WASHINGTON — Whit Ayres, a Republican political consultant, likes to tell his clients that there are “three keys to credibility.”
“One, never defend the indefensible,” he says. “Two, never deny the undeniable. And No. 3 is: Never lie.”
Would that politicians took his advice.
Fabrications have long been a part of American politics. Politicians lie to puff themselves up, to burnish their résumés and to cover up misdeeds, including sexual affairs. (See: Bill Clinton.) Sometimes they cite false information for what they believe are justifiable policy reasons. (See: Lyndon Johnson and Vietnam.)
But President Trump, historians and consultants in both political parties agree, appears to have taken what the writer Hannah Arendt once called“the conflict between truth and politics” to an entirely new level.
From his days peddling the false notion that former President Barack Obama was born in Kenya, to his inflated claims about how many people attended his inaugural, to his description just last week of receiving two phone calls — one from the president of Mexico and another from the head of the Boy Scouts — that never happened, Mr. Trump is trafficking in hyperbole, distortion and fabrication on practically a daily basis.
In part, this represents yet another way that Mr. Trump is operating on his own terms, but it also reflects a broader decline in standards of truth for political discourse. A look at politicians over the past half-century makes it clear that lying in office did not begin with Donald J. Trump. Still, the scope of Mr. Trump’s falsehoods raises questions about whether the brakes on straying from the truth and the consequences for politicians’ being caught saying things that just are not true have diminished over time.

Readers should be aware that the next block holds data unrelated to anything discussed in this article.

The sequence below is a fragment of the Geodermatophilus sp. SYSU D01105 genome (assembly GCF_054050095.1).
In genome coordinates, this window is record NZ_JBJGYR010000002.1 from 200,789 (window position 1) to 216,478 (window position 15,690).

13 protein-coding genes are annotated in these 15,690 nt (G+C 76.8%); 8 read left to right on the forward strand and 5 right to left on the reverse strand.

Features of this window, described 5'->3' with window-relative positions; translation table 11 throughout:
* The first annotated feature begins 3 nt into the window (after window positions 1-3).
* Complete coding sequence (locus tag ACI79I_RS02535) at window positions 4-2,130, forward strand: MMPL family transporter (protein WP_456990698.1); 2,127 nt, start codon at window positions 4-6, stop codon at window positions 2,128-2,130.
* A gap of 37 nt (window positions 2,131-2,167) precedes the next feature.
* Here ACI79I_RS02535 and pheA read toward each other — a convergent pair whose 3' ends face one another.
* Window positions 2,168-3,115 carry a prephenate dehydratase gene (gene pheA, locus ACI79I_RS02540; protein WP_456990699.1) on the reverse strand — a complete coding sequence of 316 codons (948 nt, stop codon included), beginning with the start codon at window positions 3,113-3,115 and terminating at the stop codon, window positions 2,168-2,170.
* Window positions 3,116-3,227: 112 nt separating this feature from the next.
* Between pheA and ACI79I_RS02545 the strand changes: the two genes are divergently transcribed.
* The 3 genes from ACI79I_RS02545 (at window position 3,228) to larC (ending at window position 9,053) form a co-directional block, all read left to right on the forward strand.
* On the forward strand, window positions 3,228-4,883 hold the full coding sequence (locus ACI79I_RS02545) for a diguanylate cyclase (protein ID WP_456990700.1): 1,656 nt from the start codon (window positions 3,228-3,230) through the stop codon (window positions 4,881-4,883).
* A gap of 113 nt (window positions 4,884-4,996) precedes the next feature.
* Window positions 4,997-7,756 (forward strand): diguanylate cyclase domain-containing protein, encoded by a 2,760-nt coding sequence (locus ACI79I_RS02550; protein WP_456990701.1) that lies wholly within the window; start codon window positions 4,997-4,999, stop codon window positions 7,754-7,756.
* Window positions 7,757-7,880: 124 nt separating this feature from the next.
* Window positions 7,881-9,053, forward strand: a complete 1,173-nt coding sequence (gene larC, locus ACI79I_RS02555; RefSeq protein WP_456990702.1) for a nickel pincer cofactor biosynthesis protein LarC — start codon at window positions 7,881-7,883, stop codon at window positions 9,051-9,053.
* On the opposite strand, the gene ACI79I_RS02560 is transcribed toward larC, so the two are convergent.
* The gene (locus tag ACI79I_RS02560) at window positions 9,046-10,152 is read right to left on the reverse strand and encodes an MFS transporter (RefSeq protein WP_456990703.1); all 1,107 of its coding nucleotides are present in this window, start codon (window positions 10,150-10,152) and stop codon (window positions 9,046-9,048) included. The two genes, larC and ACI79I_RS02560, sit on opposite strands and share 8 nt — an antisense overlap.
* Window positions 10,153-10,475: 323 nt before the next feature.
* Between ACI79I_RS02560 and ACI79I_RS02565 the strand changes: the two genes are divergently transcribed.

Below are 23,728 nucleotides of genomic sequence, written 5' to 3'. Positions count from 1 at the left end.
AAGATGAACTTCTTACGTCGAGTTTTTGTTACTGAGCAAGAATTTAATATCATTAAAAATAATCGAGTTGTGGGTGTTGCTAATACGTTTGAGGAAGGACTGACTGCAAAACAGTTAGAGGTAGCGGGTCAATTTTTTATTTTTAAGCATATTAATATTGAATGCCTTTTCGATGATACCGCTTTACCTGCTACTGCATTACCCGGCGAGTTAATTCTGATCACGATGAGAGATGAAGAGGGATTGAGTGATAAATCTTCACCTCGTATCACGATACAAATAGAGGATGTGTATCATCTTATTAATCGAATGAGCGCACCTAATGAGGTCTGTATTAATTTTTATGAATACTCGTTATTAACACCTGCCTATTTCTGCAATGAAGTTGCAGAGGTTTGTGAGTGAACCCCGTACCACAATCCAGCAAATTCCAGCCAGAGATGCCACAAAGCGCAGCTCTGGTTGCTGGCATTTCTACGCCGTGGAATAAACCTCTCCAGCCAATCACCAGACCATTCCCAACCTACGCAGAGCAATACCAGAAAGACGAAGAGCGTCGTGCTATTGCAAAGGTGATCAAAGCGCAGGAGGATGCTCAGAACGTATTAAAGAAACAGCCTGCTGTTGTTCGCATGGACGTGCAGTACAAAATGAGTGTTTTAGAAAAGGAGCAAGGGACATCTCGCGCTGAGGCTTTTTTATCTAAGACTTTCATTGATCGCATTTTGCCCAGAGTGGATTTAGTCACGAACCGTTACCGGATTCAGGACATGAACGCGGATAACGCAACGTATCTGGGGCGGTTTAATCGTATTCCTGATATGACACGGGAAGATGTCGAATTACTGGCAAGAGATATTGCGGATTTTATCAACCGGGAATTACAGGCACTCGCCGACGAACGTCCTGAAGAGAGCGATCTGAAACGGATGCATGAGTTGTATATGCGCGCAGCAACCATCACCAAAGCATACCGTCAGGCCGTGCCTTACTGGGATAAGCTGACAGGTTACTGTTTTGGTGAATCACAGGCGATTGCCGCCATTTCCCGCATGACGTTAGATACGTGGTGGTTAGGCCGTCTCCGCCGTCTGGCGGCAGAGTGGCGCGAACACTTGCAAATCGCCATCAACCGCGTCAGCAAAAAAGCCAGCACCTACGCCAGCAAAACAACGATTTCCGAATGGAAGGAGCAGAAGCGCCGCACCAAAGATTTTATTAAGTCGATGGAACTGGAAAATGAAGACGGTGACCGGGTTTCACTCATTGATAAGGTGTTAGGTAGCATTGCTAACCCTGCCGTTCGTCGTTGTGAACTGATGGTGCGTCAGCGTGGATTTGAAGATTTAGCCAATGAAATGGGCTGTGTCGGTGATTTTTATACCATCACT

One of the first modern presidents to wrestle publicly with a lie was Dwight D. Eisenhower in May 1960, when an American U-2 spy plane was shot down while in Soviet airspace.
The Eisenhower administration lied to the public about the plane and its mission, claiming it was a weather aircraft. But when the Soviets announced that the pilot had been captured alive, Eisenhower reluctantly acknowledged that the plane had been on an intelligence mission — an admission that shook him badly, the historian Doris Kearns Goodwin said.
“He just felt that his credibility was such an important part of his person and character, and to have that undermined by having to tell a lie was one of the deepest regrets of his presidency,” Ms. Goodwin said.
In the short run, Eisenhower was hurt; a summit meeting with the Soviet leader Nikita Khrushchev collapsed in acrimony. But the public eventually forgave him, Ms. Goodwin said, because he owned up to his mistake.
In 1972, at the height of the Watergate scandal, President Richard M. Nixon was accused of lying, obstructing justice and misusing the Internal Revenue Service, among other agencies, and resigned rather than face impeachment. Voters, accustomed to being able to trust politicians, were disgusted. In 1976, Jimmy Carter won the presidency after telling the public, “I’ll never lie to you.”